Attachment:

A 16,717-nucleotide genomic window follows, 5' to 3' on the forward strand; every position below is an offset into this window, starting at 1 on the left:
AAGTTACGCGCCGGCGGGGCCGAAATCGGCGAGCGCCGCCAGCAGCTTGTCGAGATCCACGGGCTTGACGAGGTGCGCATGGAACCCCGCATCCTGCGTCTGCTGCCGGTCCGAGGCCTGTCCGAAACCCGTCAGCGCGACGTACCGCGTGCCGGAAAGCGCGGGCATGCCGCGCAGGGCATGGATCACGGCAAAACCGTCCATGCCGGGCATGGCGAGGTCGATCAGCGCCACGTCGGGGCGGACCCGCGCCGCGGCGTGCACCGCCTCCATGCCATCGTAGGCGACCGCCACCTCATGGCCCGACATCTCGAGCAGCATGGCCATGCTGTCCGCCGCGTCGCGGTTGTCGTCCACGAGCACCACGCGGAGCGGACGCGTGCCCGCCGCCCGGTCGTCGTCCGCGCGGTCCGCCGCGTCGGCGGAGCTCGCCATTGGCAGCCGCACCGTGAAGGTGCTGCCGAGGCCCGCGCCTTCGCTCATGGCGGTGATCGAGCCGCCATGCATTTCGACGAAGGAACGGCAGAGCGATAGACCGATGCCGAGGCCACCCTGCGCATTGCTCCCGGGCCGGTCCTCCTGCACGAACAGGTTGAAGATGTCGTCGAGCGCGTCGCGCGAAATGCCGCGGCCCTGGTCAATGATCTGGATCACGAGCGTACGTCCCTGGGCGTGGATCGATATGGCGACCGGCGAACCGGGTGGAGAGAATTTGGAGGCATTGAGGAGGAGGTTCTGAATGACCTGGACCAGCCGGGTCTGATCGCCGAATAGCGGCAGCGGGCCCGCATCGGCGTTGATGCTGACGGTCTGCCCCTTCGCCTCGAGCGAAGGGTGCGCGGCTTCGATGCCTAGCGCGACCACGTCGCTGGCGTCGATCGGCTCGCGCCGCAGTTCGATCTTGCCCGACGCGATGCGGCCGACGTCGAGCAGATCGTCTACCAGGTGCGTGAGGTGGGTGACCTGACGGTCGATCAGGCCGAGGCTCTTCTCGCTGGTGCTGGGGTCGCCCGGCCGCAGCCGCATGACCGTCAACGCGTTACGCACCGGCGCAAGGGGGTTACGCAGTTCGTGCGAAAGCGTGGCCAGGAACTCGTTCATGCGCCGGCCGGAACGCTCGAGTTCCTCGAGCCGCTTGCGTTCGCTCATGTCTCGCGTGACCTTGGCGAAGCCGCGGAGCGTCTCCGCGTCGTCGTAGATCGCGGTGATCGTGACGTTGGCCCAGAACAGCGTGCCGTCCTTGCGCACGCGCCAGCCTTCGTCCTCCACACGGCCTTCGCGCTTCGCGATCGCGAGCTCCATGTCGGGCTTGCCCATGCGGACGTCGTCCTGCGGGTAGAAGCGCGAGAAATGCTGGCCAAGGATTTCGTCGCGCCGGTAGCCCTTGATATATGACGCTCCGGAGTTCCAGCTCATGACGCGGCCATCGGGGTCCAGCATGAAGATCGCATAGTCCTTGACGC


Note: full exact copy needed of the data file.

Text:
A 16,717-nucleotide genomic window follows, 5' to 3' on the forward strand; every position below is an offset into this window, starting at 1 on the left:
AAGTTACGCGCCGGCGGGGCCGAAATCGGCGAGCGCCGCCAGCAGCTTGTCGAGATCCACGGGCTTGACGAGGTGCGCATGGAACCCCGCATCCTGCGTCTGCTGCCGGTCCGAGGCCTGTCCGAAACCCGTCAGCGCGACGTACCGCGTGCCGGAAAGCGCGGGCATGCCGCGCAGGGCATGGATCACGGCAAAACCGTCCATGCCGGGCATGGCGAGGTCGATCAGCGCCACGTCGGGGCGGACCCGCGCCGCGGCGTGCACCGCCTCCATGCCATCGTAGGCGACCGCCACCTCATGGCCCGACATCTCGAGCAGCATGGCCATGCTGTCCGCCGCGTCGCGGTTGTCGTCCACGAGCACCACGCGGAGCGGACGCGTGCCCGCCGCCCGGTCGTCGTCCGCGCGGTCCGCCGCGTCGGCGGAGCTCGCCATTGGCAGCCGCACCGTGAAGGTGCTGCCGAGGCCCGCGCCTTCGCTCATGGCGGTGATCGAGCCGCCATGCATTTCGACGAAGGAACGGCAGAGCGATAGACCGATGCCGAGGCCACCCTGCGCATTGCTCCCGGGCCGGTCCTCCTGCACGAACAGGTTGAAGATGTCGTCGAGCGCGTCGCGCGAAATGCCGCGGCCCTGGTCAATGATCTGGATCACGAGCGTACGTCCCTGGGCGTGGATCGATATGGCGACCGGCGAACCGGGTGGAGAGAATTTGGAGGCATTGAGGAGGAGGTTCTGAATGACCTGGACCAGCCGGGTCTGATCGCCGAATAGCGGCAGCGGGCCCGCATCGGCGTTGATGCTGACGGTCTGCCCCTTCGCCTCGAGCGAAGGGTGCGCGGCTTCGATGCCTAGCGCGACCACGTCGCTGGCGTCGATCGGCTCGCGCCGCAGTTCGATCTTGCCCGACGCGATGCGGCCGACGTCGAGCAGATCGTCTACCAGGTGCGTGAGGTGGGTGACCTGACGGTCGATCAGGCCGAGGCTCTTCTCGCTGGTGCTGGGGTCGCCCGGCCGCAGCCGCATGACCGTCAACGCGTTACGCACCGGCGCAAGGGGGTTACGCAGTTCGTGCGAAAGCGTGGCCAGGAACTCGTTCATGCGCCGGCCGGAACGCTCGAGTTCCTCGAGCCGCTTGCGTTCGCTCATGTCTCGCGTGACCTTGGCGAAGCCGCGGAGCGTCTCCGCGTCGTCGTAGATCGCGGTGATCGTGACGTTGGCCCAGAACAGCGTGCCGTCCTTGCGCACGCGCCAGCCTTCGTCCTCCACACGGCCTTCGCGCTTCGCGATCGCGAGCTCCATGTCGGGCTTGCCCATGCGGACGTCGTCCTGCGGGTAGAAGCGCGAGAAATGCTGGCCAAGGATTTCGTCGCGCCGGTAGCCCTTGATATATGACGCTCCGGAGTTCCAGCTCATGACGCGGCCATCGGGGTCCAGCATGAAGATCGCATAGTCCTTGACGC